ver the past few decades, the principle of evidence-based decision making has become widely accepted. Levels of evidence have become better dened, and when there is good evidence, care maps and practice guidelines are relatively easy to implement. However, for therapies that have been available for many years, randomized controlled clinical trials may never have been performed before the therapy coming into routine use. Cryoprecipitate transfusion is a good example of the latter situation. The combination of a biologically complex product, with current use bearing little resemblance to its originally intended use, changing safety prole due to advances in transmissible disease testing, evolution of alternative products, and use in complex conditions where it is difcult to perform randomized trials, has led to a wide variation in clinical practice. Previous studies suggest 24 to 61 percent of cryoprecipitate use is inappropriate,1,2 as dened by current practice guidelines. Monthly blood component disposition reports submitted to Canadian Blood Services (the blood supplier for all provinces and territories in Canada except for Quebec) by Canadian hospitals suggest that there is also considerable interhospital variation in cryoprecipitate use in Canada. For example, historical data from a representative 4-month period (April 1, 2005, to July 31, 2005) indicated that approximately 11,500 units of cryoprecipitate and 109,000 units of red blood cells (RBCs) were issued by Canadian Blood Services to hospitals giving an overall ratio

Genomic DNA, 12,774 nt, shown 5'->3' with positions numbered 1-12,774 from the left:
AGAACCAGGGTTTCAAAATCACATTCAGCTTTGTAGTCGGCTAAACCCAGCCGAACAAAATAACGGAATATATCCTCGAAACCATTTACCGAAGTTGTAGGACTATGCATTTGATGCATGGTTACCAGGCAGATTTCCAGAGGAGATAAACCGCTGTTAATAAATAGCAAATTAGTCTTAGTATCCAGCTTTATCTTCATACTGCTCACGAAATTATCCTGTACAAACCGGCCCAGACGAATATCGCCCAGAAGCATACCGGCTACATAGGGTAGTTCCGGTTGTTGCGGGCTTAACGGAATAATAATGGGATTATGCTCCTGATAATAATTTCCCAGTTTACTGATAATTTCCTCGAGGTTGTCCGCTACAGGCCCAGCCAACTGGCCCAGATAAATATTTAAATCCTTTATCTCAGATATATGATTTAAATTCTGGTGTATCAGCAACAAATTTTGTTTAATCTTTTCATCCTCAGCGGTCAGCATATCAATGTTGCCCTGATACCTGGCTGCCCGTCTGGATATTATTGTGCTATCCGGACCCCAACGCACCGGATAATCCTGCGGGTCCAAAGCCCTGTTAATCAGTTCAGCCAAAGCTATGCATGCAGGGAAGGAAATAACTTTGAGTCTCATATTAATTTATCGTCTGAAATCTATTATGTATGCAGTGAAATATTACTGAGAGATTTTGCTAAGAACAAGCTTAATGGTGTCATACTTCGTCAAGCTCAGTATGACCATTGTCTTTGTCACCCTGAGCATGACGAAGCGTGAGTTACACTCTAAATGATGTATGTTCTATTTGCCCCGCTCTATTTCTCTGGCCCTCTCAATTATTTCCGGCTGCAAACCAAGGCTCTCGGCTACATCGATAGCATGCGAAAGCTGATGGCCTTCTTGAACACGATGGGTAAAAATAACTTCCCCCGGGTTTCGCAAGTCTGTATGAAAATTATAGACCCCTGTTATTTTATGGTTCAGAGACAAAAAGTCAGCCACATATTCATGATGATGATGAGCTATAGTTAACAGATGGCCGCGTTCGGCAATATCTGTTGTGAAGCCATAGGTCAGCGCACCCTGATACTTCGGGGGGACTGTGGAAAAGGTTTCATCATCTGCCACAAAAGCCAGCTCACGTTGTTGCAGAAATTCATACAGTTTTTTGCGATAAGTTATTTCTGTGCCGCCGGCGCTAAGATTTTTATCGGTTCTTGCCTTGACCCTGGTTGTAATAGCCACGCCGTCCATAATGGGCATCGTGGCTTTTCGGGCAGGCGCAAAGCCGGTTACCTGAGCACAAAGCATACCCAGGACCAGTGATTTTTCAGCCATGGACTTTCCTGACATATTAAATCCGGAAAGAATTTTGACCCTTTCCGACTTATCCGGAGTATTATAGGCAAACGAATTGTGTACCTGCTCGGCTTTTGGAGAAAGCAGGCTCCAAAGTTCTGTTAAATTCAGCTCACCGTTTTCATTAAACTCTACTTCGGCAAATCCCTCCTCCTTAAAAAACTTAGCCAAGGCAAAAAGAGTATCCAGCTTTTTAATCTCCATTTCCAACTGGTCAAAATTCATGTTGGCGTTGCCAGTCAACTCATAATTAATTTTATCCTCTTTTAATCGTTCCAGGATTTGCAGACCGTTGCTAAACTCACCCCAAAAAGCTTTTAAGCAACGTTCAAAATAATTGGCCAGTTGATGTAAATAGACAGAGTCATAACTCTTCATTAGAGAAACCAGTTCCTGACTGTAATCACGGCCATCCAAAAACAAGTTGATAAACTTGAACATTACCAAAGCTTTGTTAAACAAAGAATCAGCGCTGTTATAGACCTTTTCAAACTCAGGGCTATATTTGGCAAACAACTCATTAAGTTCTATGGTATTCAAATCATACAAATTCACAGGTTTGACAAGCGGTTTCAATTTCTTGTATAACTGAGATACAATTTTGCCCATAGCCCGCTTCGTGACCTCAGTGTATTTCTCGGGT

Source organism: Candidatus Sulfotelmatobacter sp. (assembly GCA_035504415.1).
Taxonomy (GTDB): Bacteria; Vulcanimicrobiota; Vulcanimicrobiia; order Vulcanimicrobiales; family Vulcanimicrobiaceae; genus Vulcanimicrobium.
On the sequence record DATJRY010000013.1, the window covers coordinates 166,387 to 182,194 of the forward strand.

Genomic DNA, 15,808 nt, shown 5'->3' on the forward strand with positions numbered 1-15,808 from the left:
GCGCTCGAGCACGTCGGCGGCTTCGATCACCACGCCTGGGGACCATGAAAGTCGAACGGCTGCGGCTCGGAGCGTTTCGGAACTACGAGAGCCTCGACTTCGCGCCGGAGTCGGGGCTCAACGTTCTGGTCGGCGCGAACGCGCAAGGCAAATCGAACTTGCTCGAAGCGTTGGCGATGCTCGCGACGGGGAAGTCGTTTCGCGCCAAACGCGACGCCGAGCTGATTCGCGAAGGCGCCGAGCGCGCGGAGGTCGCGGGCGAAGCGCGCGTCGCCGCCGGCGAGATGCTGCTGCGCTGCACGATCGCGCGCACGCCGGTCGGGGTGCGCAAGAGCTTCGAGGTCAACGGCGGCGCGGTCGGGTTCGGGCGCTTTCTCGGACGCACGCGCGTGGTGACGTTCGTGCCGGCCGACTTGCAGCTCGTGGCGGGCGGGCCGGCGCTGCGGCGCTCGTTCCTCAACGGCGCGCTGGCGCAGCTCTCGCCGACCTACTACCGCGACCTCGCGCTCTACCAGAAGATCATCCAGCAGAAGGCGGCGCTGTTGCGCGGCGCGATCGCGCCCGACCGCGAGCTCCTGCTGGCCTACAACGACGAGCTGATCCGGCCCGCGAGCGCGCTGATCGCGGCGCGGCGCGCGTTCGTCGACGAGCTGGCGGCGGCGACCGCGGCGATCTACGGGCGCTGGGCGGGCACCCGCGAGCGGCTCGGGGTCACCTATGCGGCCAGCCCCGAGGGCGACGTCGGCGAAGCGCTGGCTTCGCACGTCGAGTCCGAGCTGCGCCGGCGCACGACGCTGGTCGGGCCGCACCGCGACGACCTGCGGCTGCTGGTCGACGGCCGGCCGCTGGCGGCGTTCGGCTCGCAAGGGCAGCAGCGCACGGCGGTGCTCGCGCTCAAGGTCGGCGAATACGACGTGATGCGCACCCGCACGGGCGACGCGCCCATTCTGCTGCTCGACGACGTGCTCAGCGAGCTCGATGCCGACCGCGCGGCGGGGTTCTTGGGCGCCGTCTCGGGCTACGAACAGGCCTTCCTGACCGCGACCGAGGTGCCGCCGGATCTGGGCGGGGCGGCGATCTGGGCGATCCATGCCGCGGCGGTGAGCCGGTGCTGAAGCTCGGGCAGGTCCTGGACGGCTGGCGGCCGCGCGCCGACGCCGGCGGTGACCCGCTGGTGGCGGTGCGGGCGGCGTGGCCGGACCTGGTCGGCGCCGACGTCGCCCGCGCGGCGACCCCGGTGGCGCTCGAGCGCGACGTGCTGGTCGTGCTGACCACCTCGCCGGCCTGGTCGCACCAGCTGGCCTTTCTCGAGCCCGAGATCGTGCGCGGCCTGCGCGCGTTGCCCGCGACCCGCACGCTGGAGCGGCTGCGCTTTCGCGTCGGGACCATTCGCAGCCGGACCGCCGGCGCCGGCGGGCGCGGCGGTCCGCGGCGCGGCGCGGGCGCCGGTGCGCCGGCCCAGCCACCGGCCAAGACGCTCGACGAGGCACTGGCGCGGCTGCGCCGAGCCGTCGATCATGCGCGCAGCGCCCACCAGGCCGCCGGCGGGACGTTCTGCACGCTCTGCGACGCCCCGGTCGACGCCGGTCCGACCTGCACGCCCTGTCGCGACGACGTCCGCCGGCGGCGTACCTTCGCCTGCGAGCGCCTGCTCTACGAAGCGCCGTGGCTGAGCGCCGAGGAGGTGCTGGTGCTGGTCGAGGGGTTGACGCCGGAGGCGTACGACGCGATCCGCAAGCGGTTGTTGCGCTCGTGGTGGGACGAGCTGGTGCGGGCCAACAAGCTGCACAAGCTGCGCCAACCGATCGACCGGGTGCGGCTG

From the Canadian Blood Services, Regina, Saskatchewan; the Sunnybrook Health Sciences Centre and The University Health Network, Toronto, Ontario; Capital Health, Edmonton, Alberta; and the Canadian Blood Services, Head Ofce, Ottawa, Ontario, Canada. Address reprint requests to: Edward C. Alport, MD, FRCPC, Canadian Blood Services, 2571 Broad Street, PO Box 1185, Regina, SK, Canada S4P 3B4; e-mail: jeannie.callum@ sunnybrook.ca. Received for publication December 21, 2007; revision received April 26, 2008; and accepted April 26, 2008. doi: 10.1111/j.1537-2995.2008.01826.x TRANSFUSION 2008;48:2122-2127.